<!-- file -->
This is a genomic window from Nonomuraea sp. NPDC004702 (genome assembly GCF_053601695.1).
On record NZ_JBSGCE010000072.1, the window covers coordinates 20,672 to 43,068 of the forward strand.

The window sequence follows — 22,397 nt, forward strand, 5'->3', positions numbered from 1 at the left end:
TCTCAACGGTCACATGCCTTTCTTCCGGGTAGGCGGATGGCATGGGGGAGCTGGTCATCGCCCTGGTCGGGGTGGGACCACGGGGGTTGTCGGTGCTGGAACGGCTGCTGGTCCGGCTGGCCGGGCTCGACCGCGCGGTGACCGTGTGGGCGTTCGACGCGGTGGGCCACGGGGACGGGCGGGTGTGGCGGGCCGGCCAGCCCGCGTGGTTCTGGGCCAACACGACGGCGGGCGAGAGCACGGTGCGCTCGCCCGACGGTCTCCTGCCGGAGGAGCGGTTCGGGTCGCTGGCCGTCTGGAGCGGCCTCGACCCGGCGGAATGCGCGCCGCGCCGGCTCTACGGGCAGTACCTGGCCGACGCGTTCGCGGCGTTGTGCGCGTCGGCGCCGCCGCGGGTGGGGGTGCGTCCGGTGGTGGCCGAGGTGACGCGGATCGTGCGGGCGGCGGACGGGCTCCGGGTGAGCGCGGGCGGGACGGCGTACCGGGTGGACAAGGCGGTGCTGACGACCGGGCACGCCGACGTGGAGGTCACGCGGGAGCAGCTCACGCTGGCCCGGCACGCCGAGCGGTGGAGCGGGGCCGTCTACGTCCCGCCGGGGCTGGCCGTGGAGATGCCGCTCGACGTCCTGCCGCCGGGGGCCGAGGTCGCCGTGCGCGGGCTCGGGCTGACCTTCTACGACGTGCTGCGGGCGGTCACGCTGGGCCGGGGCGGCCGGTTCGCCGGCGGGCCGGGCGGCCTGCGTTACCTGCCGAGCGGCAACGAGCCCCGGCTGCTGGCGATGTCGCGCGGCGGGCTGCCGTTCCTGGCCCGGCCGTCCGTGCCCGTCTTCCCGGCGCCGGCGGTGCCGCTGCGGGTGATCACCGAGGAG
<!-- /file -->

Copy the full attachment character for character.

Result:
This is a genomic window from Nonomuraea sp. NPDC004702 (genome assembly GCF_053601695.1).
On record NZ_JBSGCE010000072.1, the window covers coordinates 20,672 to 43,068 of the forward strand.

The window sequence follows — 22,397 nt, forward strand, 5'->3', positions numbered from 1 at the left end:
TCTCAACGGTCACATGCCTTTCTTCCGGGTAGGCGGATGGCATGGGGGAGCTGGTCATCGCCCTGGTCGGGGTGGGACCACGGGGGTTGTCGGTGCTGGAACGGCTGCTGGTCCGGCTGGCCGGGCTCGACCGCGCGGTGACCGTGTGGGCGTTCGACGCGGTGGGCCACGGGGACGGGCGGGTGTGGCGGGCCGGCCAGCCCGCGTGGTTCTGGGCCAACACGACGGCGGGCGAGAGCACGGTGCGCTCGCCCGACGGTCTCCTGCCGGAGGAGCGGTTCGGGTCGCTGGCCGTCTGGAGCGGCCTCGACCCGGCGGAATGCGCGCCGCGCCGGCTCTACGGGCAGTACCTGGCCGACGCGTTCGCGGCGTTGTGCGCGTCGGCGCCGCCGCGGGTGGGGGTGCGTCCGGTGGTGGCCGAGGTGACGCGGATCGTGCGGGCGGCGGACGGGCTCCGGGTGAGCGCGGGCGGGACGGCGTACCGGGTGGACAAGGCGGTGCTGACGACCGGGCACGCCGACGTGGAGGTCACGCGGGAGCAGCTCACGCTGGCCCGGCACGCCGAGCGGTGGAGCGGGGCCGTCTACGTCCCGCCGGGGCTGGCCGTGGAGATGCCGCTCGACGTCCTGCCGCCGGGGGCCGAGGTCGCCGTGCGCGGGCTCGGGCTGACCTTCTACGACGTGCTGCGGGCGGTCACGCTGGGCCGGGGCGGCCGGTTCGCCGGCGGGCCGGGCGGCCTGCGTTACCTGCCGAGCGGCAACGAGCCCCGGCTGCTGGCGATGTCGCGCGGCGGGCTGCCGTTCCTGGCCCGGCCGTCCGTGCCCGTCTTCCCGGCGCCGGCGGTGCCGCTGCGGGTGATCACCGAGGAG